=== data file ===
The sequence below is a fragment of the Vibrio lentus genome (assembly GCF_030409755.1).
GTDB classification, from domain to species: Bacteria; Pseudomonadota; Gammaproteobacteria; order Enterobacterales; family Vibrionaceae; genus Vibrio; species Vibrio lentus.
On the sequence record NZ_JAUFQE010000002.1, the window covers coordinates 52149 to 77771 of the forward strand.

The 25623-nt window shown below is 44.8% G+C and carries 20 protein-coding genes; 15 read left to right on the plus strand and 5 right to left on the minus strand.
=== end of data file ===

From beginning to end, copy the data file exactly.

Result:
The sequence below is a fragment of the Vibrio lentus genome (assembly GCF_030409755.1).
GTDB classification, from domain to species: Bacteria; Pseudomonadota; Gammaproteobacteria; order Enterobacterales; family Vibrionaceae; genus Vibrio; species Vibrio lentus.
On the sequence record NZ_JAUFQE010000002.1, the window covers coordinates 52149 to 77771 of the forward strand.

The 25623-nt window shown below is 44.8% G+C and carries 20 protein-coding genes; 15 read left to right on the plus strand and 5 right to left on the minus strand.